UPDATE: April 7, 2022: The Federal Reserve on Thursday said it banned Joseph Jiampietro, a former Goldman Sachs managing director, from the banking industry over his unauthorized use and disclosure of central bank secrets.
Goldman fired Jiampietro in 2014 for failing to tell his bosses that a junior employee, Rohit Bansal, who previously worked at the Federal Reserve Bank of New York, emailed him confidential reports, including ones pertaining to bank examinations.
The Fed said Jiampietro developed a consultancy practice at Goldman that advised midsize and regional banks on potential mergers and compliance matters such as stress tests, according to Bloomberg.
Goldman's compliance department found the private documents on Jiampietro's desk when it investigated — but he contended at the time that he didn't read them, The New York Times reported. Goldman also fired Bansal.
Bansal and his source, Jason Gross, each pleaded guilty to stealing government property and were barred from the banking industry.
The Fed said in August 2016 it would pursue a $337,500 fine against Jiampietro and a permanent banking ban. But by 2018, Jiampietro sued the Fed and asked a federal court to halt the move to ban him because it was taking too long. Jiampietro also sued Goldman, seeking at least $350,000 in legal fees.
Goldman, for its part, paid a $50 million penalty to New York’s Department of Financial Services and accepted a three-year ban on some advisory work in the state as a result of the document leak. The Fed also fined the bank $36.3 million in relation to the case.
“Mr. Jiampietro left the industry seven years ago to pursue other endeavors," Adam Ford, a lawyer for Jiampietro, said Thursday in a statement seen by the Financial Times. "He fought every day to clear his name, but given the lapse of time and his future plans the endless litigation no longer made sense. He is glad to put it behind him in the manner he did.”
In its order Thursday, the Fed said Jiampietro agreed to the ban but neither admitted nor denied the allegations.
The Federal Reserve Board on Tuesday banned four former Regions Bank employees and two ex-Merrill Lynch Wealth Management employees from working in the banking industry after it said they submitted fraudulent applications for Economic Injury Disaster Loan (EIDL) assistance and "used the funds for unauthorized personal expenses."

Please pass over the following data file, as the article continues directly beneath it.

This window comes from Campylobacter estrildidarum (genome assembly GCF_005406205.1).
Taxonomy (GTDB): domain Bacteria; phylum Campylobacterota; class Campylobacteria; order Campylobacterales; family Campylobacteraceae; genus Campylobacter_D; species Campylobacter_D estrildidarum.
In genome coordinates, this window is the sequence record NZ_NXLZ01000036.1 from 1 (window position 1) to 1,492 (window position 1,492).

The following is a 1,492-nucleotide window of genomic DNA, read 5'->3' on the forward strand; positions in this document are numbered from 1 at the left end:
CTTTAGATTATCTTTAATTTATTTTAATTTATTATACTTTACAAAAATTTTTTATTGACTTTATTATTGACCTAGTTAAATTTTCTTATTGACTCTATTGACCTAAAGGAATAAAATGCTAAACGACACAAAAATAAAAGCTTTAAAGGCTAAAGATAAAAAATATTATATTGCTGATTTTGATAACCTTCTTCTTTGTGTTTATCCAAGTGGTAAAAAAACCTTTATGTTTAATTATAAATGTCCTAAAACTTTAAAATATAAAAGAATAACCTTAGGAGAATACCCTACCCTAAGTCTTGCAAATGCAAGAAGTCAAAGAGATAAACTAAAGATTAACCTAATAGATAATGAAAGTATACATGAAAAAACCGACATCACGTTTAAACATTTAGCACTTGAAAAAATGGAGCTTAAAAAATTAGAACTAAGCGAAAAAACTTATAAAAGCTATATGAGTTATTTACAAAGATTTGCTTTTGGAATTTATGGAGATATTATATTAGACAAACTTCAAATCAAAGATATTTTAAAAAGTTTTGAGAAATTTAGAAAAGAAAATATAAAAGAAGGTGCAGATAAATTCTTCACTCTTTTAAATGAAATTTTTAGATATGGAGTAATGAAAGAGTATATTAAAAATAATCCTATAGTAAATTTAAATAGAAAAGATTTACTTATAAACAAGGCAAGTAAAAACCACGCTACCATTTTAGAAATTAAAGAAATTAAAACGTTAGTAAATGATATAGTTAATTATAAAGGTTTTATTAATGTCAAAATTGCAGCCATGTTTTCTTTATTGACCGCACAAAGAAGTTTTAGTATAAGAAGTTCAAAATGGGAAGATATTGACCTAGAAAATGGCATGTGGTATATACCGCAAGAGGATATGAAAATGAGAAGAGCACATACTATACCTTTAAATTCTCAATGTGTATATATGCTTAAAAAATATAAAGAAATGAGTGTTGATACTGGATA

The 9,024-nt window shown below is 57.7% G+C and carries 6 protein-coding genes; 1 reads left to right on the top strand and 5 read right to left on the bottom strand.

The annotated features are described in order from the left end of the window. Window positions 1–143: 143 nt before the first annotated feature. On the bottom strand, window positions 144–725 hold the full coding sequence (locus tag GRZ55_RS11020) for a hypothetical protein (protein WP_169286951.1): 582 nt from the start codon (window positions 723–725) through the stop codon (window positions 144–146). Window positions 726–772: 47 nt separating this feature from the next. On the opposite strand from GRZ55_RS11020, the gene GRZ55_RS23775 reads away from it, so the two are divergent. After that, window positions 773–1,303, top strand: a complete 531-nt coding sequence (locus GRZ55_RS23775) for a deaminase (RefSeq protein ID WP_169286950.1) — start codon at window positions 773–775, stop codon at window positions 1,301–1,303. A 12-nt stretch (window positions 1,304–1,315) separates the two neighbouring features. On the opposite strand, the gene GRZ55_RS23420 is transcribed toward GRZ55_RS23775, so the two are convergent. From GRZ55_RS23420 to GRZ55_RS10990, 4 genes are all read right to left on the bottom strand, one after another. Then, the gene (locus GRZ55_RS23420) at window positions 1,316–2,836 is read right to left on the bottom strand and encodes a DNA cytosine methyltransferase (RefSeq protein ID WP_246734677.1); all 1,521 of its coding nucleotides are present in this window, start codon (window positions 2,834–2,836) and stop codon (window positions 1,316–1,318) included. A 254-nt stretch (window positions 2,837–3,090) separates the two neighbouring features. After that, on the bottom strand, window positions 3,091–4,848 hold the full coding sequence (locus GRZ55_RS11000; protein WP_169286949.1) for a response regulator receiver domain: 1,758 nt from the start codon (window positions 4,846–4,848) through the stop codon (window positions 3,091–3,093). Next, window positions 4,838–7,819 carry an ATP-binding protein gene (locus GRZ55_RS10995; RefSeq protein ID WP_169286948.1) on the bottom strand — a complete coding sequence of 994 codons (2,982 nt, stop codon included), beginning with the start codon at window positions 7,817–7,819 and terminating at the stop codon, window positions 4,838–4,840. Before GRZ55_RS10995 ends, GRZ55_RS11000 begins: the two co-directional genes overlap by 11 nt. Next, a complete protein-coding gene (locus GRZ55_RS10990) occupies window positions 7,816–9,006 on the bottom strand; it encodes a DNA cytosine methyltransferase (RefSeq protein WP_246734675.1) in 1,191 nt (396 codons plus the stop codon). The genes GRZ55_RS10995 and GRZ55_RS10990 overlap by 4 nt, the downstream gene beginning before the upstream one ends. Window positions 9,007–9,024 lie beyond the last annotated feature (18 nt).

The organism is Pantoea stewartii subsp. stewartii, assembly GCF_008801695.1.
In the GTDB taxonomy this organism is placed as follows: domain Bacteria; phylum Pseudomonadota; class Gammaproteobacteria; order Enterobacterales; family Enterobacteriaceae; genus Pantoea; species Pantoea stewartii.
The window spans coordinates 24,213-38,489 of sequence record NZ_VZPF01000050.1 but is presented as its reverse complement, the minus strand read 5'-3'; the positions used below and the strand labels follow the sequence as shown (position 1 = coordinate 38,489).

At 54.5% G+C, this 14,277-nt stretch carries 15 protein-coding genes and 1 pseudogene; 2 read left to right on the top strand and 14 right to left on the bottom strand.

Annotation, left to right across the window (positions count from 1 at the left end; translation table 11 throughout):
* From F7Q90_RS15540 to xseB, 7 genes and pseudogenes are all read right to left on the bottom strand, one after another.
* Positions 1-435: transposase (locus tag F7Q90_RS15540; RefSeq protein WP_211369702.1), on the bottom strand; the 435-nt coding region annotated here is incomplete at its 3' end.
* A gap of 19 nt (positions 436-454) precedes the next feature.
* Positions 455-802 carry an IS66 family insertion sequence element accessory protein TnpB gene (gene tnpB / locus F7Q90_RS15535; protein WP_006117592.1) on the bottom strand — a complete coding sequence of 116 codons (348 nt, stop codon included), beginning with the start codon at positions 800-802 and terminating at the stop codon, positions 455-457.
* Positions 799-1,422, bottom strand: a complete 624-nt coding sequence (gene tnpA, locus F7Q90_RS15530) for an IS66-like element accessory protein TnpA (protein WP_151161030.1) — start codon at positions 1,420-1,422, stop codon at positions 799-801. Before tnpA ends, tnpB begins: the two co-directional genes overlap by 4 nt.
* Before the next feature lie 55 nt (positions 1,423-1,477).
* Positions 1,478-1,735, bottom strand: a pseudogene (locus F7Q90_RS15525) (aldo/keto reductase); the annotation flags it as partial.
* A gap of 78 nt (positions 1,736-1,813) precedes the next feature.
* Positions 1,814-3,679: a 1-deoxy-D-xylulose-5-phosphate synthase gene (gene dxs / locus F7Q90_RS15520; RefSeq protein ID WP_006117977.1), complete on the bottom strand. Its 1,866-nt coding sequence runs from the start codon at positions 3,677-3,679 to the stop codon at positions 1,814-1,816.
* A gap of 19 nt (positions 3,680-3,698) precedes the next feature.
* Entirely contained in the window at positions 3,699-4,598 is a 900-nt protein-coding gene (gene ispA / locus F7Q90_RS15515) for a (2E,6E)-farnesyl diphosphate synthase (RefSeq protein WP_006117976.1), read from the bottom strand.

Tracy Mallory, a former branch manager at a Regions location in Albany, Georgia, obtained a $11,600 loan through the Small Business Administration (SBA) program, and a $10,000 grant — together, the largest sum among the banned bankers — between July and October 2020, the Fed said.
Wendy Rodriguez Legon, a former financial relationship specialist at a Miami branch of Regions, received a $15,800 EIDL, which was deposited in her bank account in July 2020, the Fed said. She then made two $7,400 withdrawals on consecutive days so the amount wouldn’t trigger a currency transaction report, according to the central bank.
Another Miami-based banker, Manuel Pinazo, a former client associate at Merrill Lynch, a Bank of America subsidiary, obtained a $20,000 EIDL in August 2020, the regulator said.
Michael Lemley, a former branch manager for Regions in Keller, Texas, received a $12,500 EIDL in July 2020, the Fed said.
Dedryck Carson, a Birmingham, Alabama-based former financial relationship specialist for Regions, obtained a $10,000 EIDL grant in July 2020, the central bank said.
Autumn Jordan, a Jacksonville, Florida-based client service representative for Merrill Lynch, received the smallest sum among the banned bankers — a $9,000 advance from the SBA in July 2020, the Fed said.
The banned bankers neither admitted nor denied the conduct, the regulator said. And each agreed not to participate in future banking activity or risk criminal or civil penalties.
However, Jordan, told Bloomberg the alleged actions were done "fraudulently in my name." The other bankers did not respond to the wire service's requests for comment or could not be reached.
The U.S. government's COVID-19 Fraud Enforcement Task Force, which includes the Fed, has handed down 1,000 criminal charges, as of March, and opened 200 civil cases against 1,800 people and encompassing billions of dollars in suspected fraud, a White House fact sheet indicated.
A Regions spokesperson, when reached by Bloomberg, said the activities the central bank alleges go against the bank’s policies. A Bank of America representative declined to comment to the wire service.